apache > cocoon

Session tracking with Cocoon



Maintaining state is a common problem for web server frameworks because HTTP is a stateless protocol. There are many solutions known to obtain stateful information. Client-side storage of state information like the usage of cookies will not be discussed here, since this depends heavily on the client's browser. Since Cocoon is a server-side framework, storing visitor information at the server side will give full access to the list of all visitors, to what they have done, and what they are doing.

Please always think a little while if you really want to set up session management. Less scalability and performance is the dark side of keeping user sessions at the server-side. Each user session consumes memory, disk, and CPU, and it is always recommended that you be careful to system resources before wasting it.

If you decided to set up session tracking, Cocoon offers you:

  • creation of new session IDs
  • full session control by the underlying Servlet API 2.2 servlet engine
  • cookie- and URI-based session management
  • automatic link rewrite if you like your XSP pages to be URI-session-aware

The xsp-session:encode-url template

To enable Cocoon for URI-based session IDs, an XSP template with the name xsp-session:encode-url will do this for you. It uses the encodeURL method from the Servlet API which encodes an URL in a way that a session ID is being attached. Consult your servlet engine documentation for information about what the encodeURL method returns. For example, the Tomcat engine adds a string ;jsession= followed by an MD5 hash to the URL, but only if the client's browser does not accept cookies.

Here is the fragment for the xsp-session:encode-url from session.xsl:

<!-- encode an URL with the session ID -->
<xsl:template match="xsp-session:encode-url">
  <xsl:variable name="href">
      "<xsl:value-of select="@href"/>"

  <xsp:element name="a">
    <xsp:attribute name="href">
        response.encodeURL(String.valueOf(<xsl:copy-of select="$href"/>))
    <xsl:value-of select="."/>


As you might wonder, the XSP template constructs a HTML tag <a> with an attribute href which is enough for most of the cases. Other methods, like XLink, are planned to be supported at a later time when final W3C recommendations are out.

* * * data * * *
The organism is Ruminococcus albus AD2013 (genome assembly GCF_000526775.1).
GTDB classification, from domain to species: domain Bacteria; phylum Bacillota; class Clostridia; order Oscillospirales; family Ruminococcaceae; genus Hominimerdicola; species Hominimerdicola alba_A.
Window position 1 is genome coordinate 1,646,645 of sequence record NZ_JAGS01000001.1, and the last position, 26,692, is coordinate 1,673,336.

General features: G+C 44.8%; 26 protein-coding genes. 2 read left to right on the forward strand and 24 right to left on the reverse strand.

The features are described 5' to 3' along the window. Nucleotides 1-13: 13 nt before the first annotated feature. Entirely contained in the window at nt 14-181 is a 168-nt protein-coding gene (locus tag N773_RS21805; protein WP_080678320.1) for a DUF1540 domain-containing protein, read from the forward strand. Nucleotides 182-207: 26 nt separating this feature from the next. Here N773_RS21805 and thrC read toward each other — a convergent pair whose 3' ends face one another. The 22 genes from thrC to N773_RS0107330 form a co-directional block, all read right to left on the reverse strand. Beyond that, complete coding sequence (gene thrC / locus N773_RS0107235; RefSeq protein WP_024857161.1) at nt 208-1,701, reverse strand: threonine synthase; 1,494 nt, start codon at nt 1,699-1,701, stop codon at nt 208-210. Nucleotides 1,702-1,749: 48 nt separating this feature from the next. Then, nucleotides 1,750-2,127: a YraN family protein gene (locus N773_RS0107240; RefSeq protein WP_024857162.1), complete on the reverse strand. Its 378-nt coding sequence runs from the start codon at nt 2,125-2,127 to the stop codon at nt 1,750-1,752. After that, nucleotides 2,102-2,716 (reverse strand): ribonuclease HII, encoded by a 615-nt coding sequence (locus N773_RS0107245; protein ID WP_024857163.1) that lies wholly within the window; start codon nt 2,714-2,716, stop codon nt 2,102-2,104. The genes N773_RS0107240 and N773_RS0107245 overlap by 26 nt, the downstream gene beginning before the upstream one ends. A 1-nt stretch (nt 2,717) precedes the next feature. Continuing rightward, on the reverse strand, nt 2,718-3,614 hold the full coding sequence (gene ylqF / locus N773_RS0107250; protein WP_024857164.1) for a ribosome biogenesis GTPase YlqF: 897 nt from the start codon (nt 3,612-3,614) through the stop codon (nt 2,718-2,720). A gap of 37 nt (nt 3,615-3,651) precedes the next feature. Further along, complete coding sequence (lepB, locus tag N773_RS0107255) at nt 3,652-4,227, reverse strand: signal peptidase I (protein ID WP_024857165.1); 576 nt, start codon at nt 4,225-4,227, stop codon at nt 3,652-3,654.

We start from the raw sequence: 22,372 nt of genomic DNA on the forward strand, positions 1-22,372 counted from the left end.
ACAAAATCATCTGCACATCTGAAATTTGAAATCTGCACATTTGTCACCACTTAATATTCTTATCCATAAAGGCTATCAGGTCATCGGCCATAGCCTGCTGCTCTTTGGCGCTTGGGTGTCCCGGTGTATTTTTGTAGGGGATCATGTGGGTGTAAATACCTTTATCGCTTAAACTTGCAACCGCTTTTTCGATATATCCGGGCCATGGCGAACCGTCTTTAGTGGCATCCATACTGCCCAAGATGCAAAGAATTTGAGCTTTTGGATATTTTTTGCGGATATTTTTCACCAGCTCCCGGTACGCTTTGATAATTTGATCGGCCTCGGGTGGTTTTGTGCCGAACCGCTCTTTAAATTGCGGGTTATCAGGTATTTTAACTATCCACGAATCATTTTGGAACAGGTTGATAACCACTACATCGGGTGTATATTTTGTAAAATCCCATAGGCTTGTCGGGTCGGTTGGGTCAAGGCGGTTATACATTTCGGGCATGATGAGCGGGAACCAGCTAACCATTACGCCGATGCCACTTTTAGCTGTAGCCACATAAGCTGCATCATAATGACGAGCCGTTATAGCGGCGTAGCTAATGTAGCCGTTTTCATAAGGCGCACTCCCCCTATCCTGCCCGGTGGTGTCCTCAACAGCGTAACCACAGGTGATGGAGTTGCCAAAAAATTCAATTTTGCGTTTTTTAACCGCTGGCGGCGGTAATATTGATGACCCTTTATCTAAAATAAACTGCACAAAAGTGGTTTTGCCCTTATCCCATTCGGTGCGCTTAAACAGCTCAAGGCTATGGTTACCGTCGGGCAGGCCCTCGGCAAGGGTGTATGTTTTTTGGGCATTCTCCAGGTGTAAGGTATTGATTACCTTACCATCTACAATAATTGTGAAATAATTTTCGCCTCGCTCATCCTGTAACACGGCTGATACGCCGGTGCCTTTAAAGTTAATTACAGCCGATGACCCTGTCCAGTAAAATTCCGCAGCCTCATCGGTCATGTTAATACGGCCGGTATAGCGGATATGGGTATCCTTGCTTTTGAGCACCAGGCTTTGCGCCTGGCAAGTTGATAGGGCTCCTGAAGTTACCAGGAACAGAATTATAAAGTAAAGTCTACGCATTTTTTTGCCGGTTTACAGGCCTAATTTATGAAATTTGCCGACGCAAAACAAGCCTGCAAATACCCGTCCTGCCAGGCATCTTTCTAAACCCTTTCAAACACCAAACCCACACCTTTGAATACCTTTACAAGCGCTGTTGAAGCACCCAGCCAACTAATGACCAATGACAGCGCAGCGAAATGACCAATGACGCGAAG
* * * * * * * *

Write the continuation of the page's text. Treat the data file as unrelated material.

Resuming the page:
Creating new sessions

The best place of a web site where new sessions should be created is the entry point where all or most of the visitors step in. After creating the session, or retrieving an old session, the visitor is redirected to a start page. In Cocoon, you must edit your sitemap in order to specify this interesting point of session creation. The map-redirect-to has an extra attribute session, which can be set to true or false. The former will generate a new session ID if needed by invoking the Servlet API method session = request.getSession(true), while the latter ignores session ID handling.

How can Cocoon recognize URIs with appended session IDs? The answer is: Cocoon can match a wildcard against your sessionized pages and keeps happy. So please do not forget to append an asterisk '*' to your patterns in the pipelines.

This fragment from sitemap.xsl shows how you can add a map:redirect-to to your Cocoon framework with session handling at the root URL for your web application:


   <map:match pattern="">
     <map:redirect-to session="true" uri="welcome"/>

   <map:match pattern="welcome*">
    <map:generate type="file" src="site/welcome.xml"/>
    <map:transform src="stylesheets/welcome.xsl"/>

   <map:match pattern="**.xsp*">
    <map:generate type="serverpages" src="site/{1}.xsp"/>
    <map:transform src="stylesheets/dynamic-page2html.xsl"/>


A simple XSP page with session ID

Here you can see the source of an XSP example of how the session feature can be used. The example is located in a file named sessionpage.xsp and it displays the received session ID together with a rewritten link to the page itself. Depending on your browser settings, you will see nothing (because your browser prefers crunching cookies) or a session ID is encoded into the URL. After clicking on the link named "Follow me!", the session ID is taken into the URL, and the session tracking is established.

<?xml version="1.0" encoding="iso-8859-1"?>


<!-- a simple session page by J&ouml;rg Prante <joerg@7val.com> -->

  <title>A Simple URI-based Session Example</title>
    <para> <xsp-request:get-uri as="xml"/> </para>
    <para> Session ID = <xsp-session:get-id as="xml"/> </para>
      Encode URL Test =
      <xsp-session:encode-url href="sessionpage.xsp">Follow me!</xsp-session:encode-url>


If you have been successful with installing the session feature and the example file, the following HTML output will be generated by Cocoon from the above sessionpage.xsp example, which shows how the rewritten link looks like. Please don't ask why the session ID in the generated link is different from yours.

    "-//W3C//DTD HTML 4.0//EN"
     A Simple URI Session Example
  <body vlink="blue" link="blue" alink="red" bgcolor="white">

  <h2 style="color: navy; text-align: center">
     A Simple URI Session Example


  <p align="left"><i>
     <b xmlns:xsp-response="http://apache.org/xsp/response/2.0"

  <p align="left"><i>
     Session ID =

  <p align="left"><i>
    Encode URL Test =
    <a href="sessionpage.xsp;jsessionid=F3E9575442D1899760A0B231D0042281">
      Follow me!</a>


Log analysis of sessions

To be done.